Google’s ‘Mobile-First’ Indexing Update – How It Could Affect Your Website’s Search Rankings

Dustin Freund
Google Mobile-First Indexing Update

If it wasn’t already clear that an increasing number of people are using their phones instead of desktops to search for information, restaurants, Christmas presents and Pac-Man suits, perhaps the latest news from Google makes it all but official.

On November 4, 2016, it took Google just a 535-word blog post to get the SEO world scrambling: They were experimenting with “mobile-first” indexing.

While the Google team may be underselling the impact of this update a bit, most web developers and search marketers have already taken notice, as developing and marketing websites toward mobile users will now be more important than ever for SEO.

The following is a quick and easy-to-read explanation about what this update could mean for your website.

What is mobile-first indexing?

Google has always taken a “desktop-first” approach, meaning it first crawls a website’s desktop version to index its rankings; then, it crawls the mobile version of the website to provide any necessary mobile-friendly boosts for those who are searching from their phones.

With this new update, Google has begun experimenting with mobile-first indexing, meaning it will first look at a website’s mobile version rather than desktop version to determine where it should rank among its competitors for certain keywords.

So are there one or two versions of search results?

Today, there are technically two separate search results: one that you receive from searching on a desktop and another you receive from searching on your phone, the latter of which is influenced by how Google views the websites’ mobile versions for that particular keyword.

If Google likes what it sees from these mobile-first experiments and chooses to fully green light the update, only the mobile-first version of search results will be displayed – again, regardless of whether the search occurs on desktop or mobile.

For most people, and especially for us as search marketers, having one version of search results will be much easier for a variety of reasons, including for testing, communicating, reporting, and more. So, we are excited about this update, especially for all of our clients who are already well-prepared for the update.

What about the AMP version of my website?

Allegedly, if a website was built using AMP pages in favor of a mobile-friendly website, Google will index the desktop version instead of the AMP version. However, if necessary, some strategic rel alternate attributes can force Google to crawl the AMP pages of your website.

What do I need to do to my website to prepare for the mobile update?

Regardless of whether the mobile update becomes permanent or not, your website should be mobile friendly in the following ways:

  • Consistent Content – They say content is king, and this golden rules remains truer than ever. In the past, some websites used their desktop site as the “full” version and their mobile site as the “abbreviated” version, as some rightly or wrongly believed that people who searched on their phones only wanted to be directed to the important stuff. With this new update, however, it is highly recommended that every bit of a website’s content is accessible on mobile devices, since that version will be indexed first by Google.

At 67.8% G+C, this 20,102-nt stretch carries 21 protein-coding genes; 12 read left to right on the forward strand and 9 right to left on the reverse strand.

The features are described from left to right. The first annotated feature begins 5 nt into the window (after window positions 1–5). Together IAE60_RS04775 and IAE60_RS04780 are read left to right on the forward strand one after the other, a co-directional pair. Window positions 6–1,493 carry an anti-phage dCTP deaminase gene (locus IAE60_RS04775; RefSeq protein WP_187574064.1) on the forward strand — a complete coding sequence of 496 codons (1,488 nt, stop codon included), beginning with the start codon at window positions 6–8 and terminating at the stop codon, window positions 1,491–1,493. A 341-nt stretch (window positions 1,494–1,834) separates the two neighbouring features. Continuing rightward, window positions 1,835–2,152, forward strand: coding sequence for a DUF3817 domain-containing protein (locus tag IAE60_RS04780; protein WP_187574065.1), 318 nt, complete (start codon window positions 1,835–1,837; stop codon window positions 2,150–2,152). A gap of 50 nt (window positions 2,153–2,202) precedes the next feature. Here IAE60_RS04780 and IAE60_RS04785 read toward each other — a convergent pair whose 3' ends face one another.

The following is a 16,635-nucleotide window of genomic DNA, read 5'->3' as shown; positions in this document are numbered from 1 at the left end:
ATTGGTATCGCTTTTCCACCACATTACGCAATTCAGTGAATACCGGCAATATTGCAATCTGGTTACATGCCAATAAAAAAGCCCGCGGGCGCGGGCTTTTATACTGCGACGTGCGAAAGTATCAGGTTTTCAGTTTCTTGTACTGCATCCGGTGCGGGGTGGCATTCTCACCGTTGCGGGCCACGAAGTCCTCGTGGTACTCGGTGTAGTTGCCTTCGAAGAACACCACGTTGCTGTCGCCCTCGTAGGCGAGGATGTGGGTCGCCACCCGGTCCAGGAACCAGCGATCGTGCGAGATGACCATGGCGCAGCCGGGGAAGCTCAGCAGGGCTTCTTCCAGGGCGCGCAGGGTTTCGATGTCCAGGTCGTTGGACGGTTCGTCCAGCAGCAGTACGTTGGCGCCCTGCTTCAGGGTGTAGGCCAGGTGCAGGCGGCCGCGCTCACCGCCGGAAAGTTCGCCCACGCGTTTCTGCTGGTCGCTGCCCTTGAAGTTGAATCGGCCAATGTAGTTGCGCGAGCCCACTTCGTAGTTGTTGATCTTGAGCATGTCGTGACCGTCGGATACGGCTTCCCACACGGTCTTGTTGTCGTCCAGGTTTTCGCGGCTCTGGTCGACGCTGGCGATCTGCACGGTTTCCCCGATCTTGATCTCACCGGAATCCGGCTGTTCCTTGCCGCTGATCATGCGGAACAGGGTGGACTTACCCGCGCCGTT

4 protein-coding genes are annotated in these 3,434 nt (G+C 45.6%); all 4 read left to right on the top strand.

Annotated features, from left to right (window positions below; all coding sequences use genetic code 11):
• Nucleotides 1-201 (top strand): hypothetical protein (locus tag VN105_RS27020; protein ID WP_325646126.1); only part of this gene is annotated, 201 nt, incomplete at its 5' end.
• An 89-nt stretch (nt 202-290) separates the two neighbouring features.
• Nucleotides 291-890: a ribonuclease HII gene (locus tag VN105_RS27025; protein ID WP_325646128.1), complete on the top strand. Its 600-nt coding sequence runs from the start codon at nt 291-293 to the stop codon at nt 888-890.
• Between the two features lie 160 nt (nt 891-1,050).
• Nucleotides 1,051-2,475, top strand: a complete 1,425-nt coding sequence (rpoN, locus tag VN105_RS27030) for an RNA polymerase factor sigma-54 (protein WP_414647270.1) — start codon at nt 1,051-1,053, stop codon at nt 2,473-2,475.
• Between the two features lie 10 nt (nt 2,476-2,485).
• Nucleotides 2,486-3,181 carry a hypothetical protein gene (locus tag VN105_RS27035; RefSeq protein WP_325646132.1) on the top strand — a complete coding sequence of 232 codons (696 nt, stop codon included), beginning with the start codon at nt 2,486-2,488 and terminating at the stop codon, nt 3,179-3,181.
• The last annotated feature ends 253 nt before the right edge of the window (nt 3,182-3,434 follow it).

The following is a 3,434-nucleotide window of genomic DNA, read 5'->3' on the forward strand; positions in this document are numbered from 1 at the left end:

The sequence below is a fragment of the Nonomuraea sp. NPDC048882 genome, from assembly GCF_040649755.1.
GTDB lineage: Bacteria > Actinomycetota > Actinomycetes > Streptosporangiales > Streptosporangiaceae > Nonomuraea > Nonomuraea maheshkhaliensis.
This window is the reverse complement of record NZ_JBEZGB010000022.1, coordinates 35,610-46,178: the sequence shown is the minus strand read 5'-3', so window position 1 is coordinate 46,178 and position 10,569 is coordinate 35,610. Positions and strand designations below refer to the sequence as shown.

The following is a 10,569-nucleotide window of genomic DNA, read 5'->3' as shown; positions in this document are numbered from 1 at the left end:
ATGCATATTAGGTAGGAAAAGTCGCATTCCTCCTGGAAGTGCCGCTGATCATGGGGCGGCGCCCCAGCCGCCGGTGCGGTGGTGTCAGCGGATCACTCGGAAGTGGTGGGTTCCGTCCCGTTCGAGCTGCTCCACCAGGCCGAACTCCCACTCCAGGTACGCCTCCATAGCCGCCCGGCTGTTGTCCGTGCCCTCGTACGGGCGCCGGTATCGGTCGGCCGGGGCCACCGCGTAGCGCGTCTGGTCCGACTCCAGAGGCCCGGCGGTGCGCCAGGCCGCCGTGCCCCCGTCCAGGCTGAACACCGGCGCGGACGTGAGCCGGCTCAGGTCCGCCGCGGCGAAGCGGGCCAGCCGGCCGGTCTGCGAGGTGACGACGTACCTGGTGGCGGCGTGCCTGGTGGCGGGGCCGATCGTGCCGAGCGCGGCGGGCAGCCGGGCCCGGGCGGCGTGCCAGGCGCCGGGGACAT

• Load Speed and Mobile Friendliness – Theoretically, how your website ranks for certain keywords will now be tied to the friendliness and load speed of your mobile website. A website that loads slowly on mobile devices will find it more difficult to compete with other websites whose mobile versions load quicker and are easier to use. Things like reducing the resolution of pictures, embedding YouTube videos rather than hosting videos, tidying up the CSS and CMS of your website, and following Google’s other mobile-friendly recommendations can get your website up to <ahem> speed.
  • Hopefully Nothing – Google said that it doesn’t anticipate that this experiment and potentially permanent update will greatly affect search results. Thus, if your website is responsive, carries over all of its content to the mobile version, loads quickly, is user friendly, and has all of the other staples of an informative and easy-to-use website, you likely have nothing to worry about. However, if you have maybe neglected the mobile version of your website a little bit, or you have not offered your full website on its mobile counterpart, this might be a good excuse to rededicate your efforts toward mobile. If that describes your website, we know a guy whose name rhymes with “Hank” who might be able to help.

Remember, Google is slowly rolling out this update, so some people will be served the current desktop-first version of rankings, while others will receive the mobile-first index. It will likely be unclear which version you are viewing.

If you need help better understanding this update or need assistance with your mobile website, don’t hesitate to contact us for how we can help you prepare for mobile-first indexing.

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